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Hot Springs weekly star. (Hot Springs, S.D.) 1892-1917, March 11, 1898, Image 3

Image and text provided by South Dakota State Historical Society – State Archives

Persistent link: https://chroniclingamerica.loc.gov/lccn/sn96090259/1898-03-11/ed-1/seq-3/

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DDIET ON THE SURFACE
Warlike Spirit of the People Has Some
what Subsided.
Verdict of the Naval Board is Pa-
vV*
tiently Awaited.
Two Weeks May Elapse Before Official
Reports Arc Made on the Maine
Disaster—Belligerent Congressmen
Claim tlic Silence Is Ominous—Mean
time Uncle Sam Will Be Prenarcd
for War.
The naval court of inquiry in the case
•of
tlio ill-fated battleship Maine is pro
ceeding as a court martial and keeping its
proceedings to itself. The Secretary of
the Navy says that he has no informa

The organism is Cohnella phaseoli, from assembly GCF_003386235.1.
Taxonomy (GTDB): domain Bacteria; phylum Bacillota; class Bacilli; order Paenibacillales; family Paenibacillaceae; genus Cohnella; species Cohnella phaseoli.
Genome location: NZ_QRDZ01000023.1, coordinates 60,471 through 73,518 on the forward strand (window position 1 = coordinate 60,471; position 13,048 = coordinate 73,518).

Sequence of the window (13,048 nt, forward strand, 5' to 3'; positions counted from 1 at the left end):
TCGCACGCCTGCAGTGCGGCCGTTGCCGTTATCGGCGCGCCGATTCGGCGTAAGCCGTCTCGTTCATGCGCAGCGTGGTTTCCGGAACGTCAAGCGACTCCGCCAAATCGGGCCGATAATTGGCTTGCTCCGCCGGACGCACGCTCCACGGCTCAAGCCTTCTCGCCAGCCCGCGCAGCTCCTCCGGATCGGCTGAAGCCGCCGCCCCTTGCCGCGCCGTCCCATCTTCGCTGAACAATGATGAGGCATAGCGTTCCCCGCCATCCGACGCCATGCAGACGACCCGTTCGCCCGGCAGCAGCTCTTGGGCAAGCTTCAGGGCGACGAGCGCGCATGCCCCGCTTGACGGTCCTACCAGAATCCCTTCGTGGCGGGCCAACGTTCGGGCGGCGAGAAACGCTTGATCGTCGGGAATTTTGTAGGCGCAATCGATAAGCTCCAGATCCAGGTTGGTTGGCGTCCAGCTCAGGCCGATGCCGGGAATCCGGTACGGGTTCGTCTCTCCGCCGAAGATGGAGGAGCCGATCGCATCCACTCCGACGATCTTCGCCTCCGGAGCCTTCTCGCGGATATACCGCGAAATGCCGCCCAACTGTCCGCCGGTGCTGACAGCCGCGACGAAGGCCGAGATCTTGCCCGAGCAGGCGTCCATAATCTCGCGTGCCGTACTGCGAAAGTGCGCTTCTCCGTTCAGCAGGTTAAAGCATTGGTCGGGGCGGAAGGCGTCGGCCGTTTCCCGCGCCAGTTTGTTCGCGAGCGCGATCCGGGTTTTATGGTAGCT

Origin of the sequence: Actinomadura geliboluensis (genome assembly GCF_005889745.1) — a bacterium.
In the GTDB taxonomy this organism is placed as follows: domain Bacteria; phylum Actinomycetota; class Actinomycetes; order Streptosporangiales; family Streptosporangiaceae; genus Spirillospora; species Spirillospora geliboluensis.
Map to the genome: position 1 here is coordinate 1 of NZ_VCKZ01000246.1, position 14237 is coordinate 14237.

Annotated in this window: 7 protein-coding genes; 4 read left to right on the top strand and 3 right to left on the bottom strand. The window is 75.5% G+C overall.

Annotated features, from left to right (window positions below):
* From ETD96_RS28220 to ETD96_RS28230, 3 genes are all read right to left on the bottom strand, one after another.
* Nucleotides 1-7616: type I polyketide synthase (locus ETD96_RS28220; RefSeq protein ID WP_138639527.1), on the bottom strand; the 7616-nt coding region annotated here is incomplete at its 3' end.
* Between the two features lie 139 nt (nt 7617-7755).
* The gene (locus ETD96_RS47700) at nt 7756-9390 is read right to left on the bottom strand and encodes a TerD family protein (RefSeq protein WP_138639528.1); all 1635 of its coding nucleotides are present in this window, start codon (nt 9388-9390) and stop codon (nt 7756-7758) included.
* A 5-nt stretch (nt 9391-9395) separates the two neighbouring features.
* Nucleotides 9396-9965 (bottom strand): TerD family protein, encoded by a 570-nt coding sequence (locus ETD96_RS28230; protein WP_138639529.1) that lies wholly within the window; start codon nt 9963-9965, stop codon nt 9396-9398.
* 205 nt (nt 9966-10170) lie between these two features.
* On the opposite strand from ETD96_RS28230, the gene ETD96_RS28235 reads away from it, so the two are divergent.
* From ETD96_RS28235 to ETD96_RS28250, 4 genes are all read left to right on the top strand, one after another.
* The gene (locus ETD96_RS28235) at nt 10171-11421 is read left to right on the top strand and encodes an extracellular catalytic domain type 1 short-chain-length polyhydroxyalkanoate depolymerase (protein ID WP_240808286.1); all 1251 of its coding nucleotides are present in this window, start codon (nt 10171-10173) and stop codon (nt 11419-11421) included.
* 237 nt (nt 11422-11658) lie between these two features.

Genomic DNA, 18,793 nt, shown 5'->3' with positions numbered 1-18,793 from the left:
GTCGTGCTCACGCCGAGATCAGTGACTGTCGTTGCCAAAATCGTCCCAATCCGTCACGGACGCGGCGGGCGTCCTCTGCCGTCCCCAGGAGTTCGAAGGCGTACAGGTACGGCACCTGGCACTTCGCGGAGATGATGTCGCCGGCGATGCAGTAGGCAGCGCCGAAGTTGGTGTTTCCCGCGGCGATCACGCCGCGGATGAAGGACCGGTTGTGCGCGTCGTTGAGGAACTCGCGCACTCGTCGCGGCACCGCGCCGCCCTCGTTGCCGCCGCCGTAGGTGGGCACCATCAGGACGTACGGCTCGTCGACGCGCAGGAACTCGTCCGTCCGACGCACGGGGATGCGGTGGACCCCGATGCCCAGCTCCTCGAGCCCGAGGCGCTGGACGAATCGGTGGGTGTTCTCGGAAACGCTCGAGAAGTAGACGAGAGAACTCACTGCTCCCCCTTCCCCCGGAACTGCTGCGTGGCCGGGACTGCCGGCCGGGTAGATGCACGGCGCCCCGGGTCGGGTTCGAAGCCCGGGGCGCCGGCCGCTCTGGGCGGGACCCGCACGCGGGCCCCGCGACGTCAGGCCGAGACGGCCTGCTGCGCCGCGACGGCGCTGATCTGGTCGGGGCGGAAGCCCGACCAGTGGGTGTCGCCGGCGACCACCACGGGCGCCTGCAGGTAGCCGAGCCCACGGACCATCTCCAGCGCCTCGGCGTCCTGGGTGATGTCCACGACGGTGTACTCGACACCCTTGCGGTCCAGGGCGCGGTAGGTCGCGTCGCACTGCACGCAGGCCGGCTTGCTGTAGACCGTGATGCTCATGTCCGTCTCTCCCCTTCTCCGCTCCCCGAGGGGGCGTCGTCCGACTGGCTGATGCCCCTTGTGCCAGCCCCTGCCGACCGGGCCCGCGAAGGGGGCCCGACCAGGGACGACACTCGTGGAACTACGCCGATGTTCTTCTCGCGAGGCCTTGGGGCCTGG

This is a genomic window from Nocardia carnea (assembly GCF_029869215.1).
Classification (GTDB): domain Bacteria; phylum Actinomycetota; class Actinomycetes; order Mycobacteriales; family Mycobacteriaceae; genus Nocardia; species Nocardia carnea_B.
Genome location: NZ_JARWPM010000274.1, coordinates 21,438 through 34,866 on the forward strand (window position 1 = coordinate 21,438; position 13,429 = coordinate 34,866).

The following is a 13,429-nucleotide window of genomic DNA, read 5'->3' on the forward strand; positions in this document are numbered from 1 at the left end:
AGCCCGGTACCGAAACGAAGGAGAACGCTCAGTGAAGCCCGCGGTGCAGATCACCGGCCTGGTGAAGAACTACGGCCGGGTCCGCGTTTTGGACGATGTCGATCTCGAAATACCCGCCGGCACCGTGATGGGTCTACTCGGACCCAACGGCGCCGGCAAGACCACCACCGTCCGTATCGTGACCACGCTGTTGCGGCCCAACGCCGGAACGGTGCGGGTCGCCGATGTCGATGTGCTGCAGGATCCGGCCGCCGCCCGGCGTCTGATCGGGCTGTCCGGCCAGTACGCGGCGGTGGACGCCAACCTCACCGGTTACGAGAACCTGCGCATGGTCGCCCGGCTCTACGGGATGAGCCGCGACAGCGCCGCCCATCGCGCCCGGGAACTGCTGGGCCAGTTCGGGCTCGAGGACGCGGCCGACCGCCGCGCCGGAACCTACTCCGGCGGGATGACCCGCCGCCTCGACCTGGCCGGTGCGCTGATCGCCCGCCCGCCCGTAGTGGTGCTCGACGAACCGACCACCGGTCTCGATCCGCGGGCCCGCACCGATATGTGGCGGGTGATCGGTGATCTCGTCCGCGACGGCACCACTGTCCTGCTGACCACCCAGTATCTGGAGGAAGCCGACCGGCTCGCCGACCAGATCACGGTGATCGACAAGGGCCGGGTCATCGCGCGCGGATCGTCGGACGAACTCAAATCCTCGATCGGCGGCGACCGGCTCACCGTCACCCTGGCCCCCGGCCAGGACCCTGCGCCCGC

tion not given to the public, that he knows
nothing of the character of the evidence
taken, or the opinions or conclusions of
the board of inquiry. What is more to
the point, Secretary Long intimates .that
lie
does not expect to know anything
about how the Maine was destroyed until
the board of inquiry makes its report,
which may be not for two or three weeks.
With such positive assertions from Secre
tary Long, there can be nothing but spec
ulation in Washington as to wliut the ver
dict will be. There is plenty of specula
tion and little of it is now in line with the
accident theory.
In the absence of exciting news from
Havana there has leen a noticeable cessa
tion of the war talk in Washington. The
conservative attitude of the President has
reflected in Congress, and members who
first would listen to nothing but war are
now disposed to wait patiently for the
actual decision by the court of inquiry.
Members of Congress, says a Washington
correspondent, are gradually coming to
see that events are moving fast enough
Without any assistance on their part, ami
that if an outside explosion is proved and
an indemnity demanded Spain would
nearly certainly refuse it and thus justify
the President in interfering actively to
preserve peace in Cuba. It is said at both
the State and Navy Departments that
there is no disposition to delay the publi